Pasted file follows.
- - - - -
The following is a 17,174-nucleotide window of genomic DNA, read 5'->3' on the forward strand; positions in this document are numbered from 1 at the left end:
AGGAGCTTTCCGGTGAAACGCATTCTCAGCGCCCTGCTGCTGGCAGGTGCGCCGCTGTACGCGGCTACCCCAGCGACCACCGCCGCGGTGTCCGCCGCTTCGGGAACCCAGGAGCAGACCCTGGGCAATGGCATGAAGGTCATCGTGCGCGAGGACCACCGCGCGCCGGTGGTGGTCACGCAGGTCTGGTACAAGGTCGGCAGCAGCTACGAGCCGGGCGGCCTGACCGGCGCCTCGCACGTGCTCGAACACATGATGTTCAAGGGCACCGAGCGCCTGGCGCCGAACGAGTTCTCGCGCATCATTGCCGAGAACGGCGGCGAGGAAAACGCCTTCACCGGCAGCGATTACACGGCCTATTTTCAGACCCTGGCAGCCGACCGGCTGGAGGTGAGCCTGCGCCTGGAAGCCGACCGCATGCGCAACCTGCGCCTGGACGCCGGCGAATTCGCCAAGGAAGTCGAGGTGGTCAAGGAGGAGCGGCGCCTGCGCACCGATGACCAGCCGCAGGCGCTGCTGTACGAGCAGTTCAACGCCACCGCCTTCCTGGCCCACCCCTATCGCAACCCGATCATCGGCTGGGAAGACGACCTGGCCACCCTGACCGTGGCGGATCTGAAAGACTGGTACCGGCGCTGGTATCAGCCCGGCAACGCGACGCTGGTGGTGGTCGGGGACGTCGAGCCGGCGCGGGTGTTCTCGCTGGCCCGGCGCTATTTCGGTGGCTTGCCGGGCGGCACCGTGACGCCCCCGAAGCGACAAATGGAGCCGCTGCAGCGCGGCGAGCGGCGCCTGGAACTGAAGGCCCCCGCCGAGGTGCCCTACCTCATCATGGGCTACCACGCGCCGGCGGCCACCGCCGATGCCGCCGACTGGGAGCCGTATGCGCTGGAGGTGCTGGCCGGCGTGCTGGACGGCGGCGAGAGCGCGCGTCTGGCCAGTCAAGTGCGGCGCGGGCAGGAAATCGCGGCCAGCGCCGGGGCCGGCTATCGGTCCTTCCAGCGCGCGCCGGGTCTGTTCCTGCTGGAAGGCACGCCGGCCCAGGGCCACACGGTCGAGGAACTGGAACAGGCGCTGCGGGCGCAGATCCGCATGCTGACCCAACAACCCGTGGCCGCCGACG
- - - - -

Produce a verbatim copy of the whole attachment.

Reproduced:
The following is a 17,174-nucleotide window of genomic DNA, read 5'->3' on the forward strand; positions in this document are numbered from 1 at the left end:
AGGAGCTTTCCGGTGAAACGCATTCTCAGCGCCCTGCTGCTGGCAGGTGCGCCGCTGTACGCGGCTACCCCAGCGACCACCGCCGCGGTGTCCGCCGCTTCGGGAACCCAGGAGCAGACCCTGGGCAATGGCATGAAGGTCATCGTGCGCGAGGACCACCGCGCGCCGGTGGTGGTCACGCAGGTCTGGTACAAGGTCGGCAGCAGCTACGAGCCGGGCGGCCTGACCGGCGCCTCGCACGTGCTCGAACACATGATGTTCAAGGGCACCGAGCGCCTGGCGCCGAACGAGTTCTCGCGCATCATTGCCGAGAACGGCGGCGAGGAAAACGCCTTCACCGGCAGCGATTACACGGCCTATTTTCAGACCCTGGCAGCCGACCGGCTGGAGGTGAGCCTGCGCCTGGAAGCCGACCGCATGCGCAACCTGCGCCTGGACGCCGGCGAATTCGCCAAGGAAGTCGAGGTGGTCAAGGAGGAGCGGCGCCTGCGCACCGATGACCAGCCGCAGGCGCTGCTGTACGAGCAGTTCAACGCCACCGCCTTCCTGGCCCACCCCTATCGCAACCCGATCATCGGCTGGGAAGACGACCTGGCCACCCTGACCGTGGCGGATCTGAAAGACTGGTACCGGCGCTGGTATCAGCCCGGCAACGCGACGCTGGTGGTGGTCGGGGACGTCGAGCCGGCGCGGGTGTTCTCGCTGGCCCGGCGCTATTTCGGTGGCTTGCCGGGCGGCACCGTGACGCCCCCGAAGCGACAAATGGAGCCGCTGCAGCGCGGCGAGCGGCGCCTGGAACTGAAGGCCCCCGCCGAGGTGCCCTACCTCATCATGGGCTACCACGCGCCGGCGGCCACCGCCGATGCCGCCGACTGGGAGCCGTATGCGCTGGAGGTGCTGGCCGGCGTGCTGGACGGCGGCGAGAGCGCGCGTCTGGCCAGTCAAGTGCGGCGCGGGCAGGAAATCGCGGCCAGCGCCGGGGCCGGCTATCGGTCCTTCCAGCGCGCGCCGGGTCTGTTCCTGCTGGAAGGCACGCCGGCCCAGGGCCACACGGTCGAGGAACTGGAACAGGCGCTGCGGGCGCAGATCCGCATGCTGACCCAACAACCCGTGGCCGCCGACG